The Beginner's Guide to BBQ

The Basics

Congratulations! If you are exploring the tasty world of BBQing and want to know where to start, you've come to the right place.

You're about to embark upon an adventure that is not only fun, but maybe even a little addicting. One thing's for sure, though: It's delicious! One of the most common misconceptions for beginners is that grilling is the same as BBQing, but that's not the case. Grilling uses high and direct heat for quick cooks (think burgers, hot dogs, and steak). BBQing, on the other hand, requires indirect, consistent, low heat and longer cook times. Many who barbecue also use different types of smoke wood for an additional layer of flavor on top of the charcoal smoke. Meat used for BBQing also tends to have a higher fat content, which provides tenderization and flavor over a long cook.

To help you get started into the hobby of BBQ, we've put together 7 easy essentials to help you on your journey.

"Low & Slow"

The key to delicious BBQ is the precise mix of time and temperature. Whereas grilling uses high and direct heat for quick cooks, traditional BBQing requires indirect, consistent low heat and longer cook times. It's commonly referred to as a "slow 'n' low."

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BBQ Cooker

Having a well-made cooker, grill, or smoker that uses charcoal or wood as its heat source is essential. Some popular styles are barrel and drum, offset, kamado, and bullet-style smokers. Be careful with the cheaper models of these as they aren't often air-tight, and unwanted oxygen airflow can cause undesirable temperature spikes.

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BBQ Guru's award-winning temperature control devices automatically and constantly control your cooker’s fire. In other words, they do the work for you. We carry an entire line of high-tech cooker accessories, including the DigiQ DX3, DynaQ and UltraQ. All of our temperature controls can be used on nearly every charcoal or wood-burning cooker.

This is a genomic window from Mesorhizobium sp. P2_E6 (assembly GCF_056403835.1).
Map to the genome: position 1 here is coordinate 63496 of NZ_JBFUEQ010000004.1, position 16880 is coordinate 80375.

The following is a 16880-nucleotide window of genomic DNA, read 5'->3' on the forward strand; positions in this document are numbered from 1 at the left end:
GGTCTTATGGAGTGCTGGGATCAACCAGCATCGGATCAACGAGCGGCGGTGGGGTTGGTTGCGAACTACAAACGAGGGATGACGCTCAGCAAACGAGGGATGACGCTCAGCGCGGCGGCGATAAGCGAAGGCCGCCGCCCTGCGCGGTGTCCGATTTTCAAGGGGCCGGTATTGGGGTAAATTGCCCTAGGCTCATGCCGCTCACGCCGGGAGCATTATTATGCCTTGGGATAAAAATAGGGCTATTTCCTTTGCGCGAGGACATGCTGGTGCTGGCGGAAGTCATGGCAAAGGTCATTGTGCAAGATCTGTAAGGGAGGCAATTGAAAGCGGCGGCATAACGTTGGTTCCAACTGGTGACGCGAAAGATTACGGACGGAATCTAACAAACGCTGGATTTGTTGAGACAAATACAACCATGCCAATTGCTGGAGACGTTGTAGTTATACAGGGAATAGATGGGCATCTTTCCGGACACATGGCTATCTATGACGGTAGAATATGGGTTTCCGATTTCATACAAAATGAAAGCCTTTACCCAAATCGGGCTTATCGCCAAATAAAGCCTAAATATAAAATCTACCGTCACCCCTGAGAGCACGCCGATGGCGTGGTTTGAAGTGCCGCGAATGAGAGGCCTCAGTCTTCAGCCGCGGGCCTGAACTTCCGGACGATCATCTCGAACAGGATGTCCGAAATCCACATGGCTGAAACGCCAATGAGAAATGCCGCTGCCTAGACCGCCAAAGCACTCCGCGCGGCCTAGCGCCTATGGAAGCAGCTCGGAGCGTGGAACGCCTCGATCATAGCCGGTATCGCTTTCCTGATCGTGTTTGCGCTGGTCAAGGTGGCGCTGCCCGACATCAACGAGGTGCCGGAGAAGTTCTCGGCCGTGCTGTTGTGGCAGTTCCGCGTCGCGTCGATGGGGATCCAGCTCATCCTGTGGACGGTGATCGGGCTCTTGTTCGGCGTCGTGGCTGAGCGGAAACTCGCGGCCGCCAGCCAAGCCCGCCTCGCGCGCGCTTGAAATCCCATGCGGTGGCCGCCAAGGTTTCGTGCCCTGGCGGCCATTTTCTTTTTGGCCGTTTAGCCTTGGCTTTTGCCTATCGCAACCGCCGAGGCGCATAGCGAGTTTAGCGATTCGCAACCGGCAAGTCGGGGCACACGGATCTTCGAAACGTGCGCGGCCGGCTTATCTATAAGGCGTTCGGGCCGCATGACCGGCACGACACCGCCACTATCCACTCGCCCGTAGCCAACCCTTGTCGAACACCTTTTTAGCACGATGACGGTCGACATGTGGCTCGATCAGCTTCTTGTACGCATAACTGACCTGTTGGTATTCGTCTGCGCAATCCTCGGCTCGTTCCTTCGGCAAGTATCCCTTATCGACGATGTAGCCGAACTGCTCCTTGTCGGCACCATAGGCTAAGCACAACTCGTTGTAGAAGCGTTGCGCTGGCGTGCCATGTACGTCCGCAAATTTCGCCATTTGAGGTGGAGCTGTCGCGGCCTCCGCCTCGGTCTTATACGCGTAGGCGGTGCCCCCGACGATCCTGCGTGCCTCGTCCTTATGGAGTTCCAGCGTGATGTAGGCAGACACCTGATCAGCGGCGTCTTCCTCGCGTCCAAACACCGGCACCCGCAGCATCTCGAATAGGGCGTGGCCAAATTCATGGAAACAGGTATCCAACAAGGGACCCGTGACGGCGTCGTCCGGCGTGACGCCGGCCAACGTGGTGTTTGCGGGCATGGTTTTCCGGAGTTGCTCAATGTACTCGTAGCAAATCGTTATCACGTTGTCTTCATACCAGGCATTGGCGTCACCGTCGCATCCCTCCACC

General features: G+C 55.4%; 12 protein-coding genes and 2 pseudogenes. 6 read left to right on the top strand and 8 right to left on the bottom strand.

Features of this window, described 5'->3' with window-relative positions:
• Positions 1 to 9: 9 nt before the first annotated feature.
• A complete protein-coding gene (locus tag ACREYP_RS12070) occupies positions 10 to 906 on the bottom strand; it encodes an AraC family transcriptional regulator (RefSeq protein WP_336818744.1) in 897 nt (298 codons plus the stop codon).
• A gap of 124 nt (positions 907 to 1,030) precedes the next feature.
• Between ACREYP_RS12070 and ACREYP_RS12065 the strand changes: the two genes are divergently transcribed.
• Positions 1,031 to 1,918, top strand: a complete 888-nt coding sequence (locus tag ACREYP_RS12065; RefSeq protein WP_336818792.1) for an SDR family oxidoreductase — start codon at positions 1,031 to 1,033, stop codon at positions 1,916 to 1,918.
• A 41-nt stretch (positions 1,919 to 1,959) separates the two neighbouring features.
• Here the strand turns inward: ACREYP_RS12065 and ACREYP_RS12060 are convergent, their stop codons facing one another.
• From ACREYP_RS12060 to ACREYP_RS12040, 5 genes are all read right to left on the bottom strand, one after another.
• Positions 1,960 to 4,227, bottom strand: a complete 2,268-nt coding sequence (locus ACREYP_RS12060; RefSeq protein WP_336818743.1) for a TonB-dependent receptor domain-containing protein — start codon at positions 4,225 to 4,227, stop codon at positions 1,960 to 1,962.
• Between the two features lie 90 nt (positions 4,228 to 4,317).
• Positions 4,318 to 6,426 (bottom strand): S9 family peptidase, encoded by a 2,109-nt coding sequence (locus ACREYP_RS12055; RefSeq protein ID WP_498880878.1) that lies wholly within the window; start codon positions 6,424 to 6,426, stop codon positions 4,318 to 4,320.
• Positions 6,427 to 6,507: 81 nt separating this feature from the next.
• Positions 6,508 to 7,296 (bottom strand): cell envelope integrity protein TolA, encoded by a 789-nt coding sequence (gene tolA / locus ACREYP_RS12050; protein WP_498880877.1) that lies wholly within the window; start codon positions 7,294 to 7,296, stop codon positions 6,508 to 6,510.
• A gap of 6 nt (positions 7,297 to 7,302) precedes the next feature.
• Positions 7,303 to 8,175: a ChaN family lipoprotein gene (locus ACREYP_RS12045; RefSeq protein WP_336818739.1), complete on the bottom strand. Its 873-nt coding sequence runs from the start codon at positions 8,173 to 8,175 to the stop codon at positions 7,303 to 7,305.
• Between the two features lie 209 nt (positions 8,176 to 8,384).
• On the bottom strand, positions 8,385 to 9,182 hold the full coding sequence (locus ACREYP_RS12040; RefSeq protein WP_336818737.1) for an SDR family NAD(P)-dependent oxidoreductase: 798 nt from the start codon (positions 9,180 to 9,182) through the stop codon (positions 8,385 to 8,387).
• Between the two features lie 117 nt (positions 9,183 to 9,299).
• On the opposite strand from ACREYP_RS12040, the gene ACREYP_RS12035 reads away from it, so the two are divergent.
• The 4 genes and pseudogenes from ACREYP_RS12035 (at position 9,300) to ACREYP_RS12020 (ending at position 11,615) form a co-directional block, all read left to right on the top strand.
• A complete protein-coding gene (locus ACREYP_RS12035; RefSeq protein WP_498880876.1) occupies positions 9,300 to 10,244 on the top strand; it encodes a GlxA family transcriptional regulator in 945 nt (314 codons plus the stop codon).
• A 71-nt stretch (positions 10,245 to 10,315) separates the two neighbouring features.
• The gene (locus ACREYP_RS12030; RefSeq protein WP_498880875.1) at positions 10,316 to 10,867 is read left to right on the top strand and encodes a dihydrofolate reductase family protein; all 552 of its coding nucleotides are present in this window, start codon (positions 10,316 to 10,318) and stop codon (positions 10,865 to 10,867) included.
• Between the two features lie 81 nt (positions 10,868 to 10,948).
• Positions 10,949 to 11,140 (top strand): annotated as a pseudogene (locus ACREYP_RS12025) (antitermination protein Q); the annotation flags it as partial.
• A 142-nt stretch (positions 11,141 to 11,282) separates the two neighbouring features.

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Don't be intimidated by cooking on charcoal! Believe it or not, the key ingredient to BBQing is confidence. When it comes to lighting a fire, we recommend using paraffin wax cubes, a chimney or a charcoal starter torch. To keep things as natural as possible, don't use lighter fluid.

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There are many dishes you can make with BBQ, but there are four that are the most popular and seen at many competitions: BBQ chicken, pulled pork, ribs, and brisket. It's important to keep even temperature throughout the cook, know what internal meat temperatures work best for the type of meat you’ve chosen, and make sure your meat retains moisture during the entire cook.

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Adding Flavor
to your Cook

After you've burnished your BBQ basics, try adding smoke woods like apple, hickory or cherry wood to your charcoal. Sauces and rubs are also a great way to achieve a variety of flavor profiles. Rubs are dry and usually applied to the meat before cooking. Sauces are wet and are typically applied toward the end of the cook for a sweet or savory caramelized crust.

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There are some BBQ accessories that simply make cooking "low and slow", easier, safer, cleaner, and a lot more fun. Knives, gloves, tongs, injectors are just a few of the many other items that are indispensable for the BBQ aficionado.

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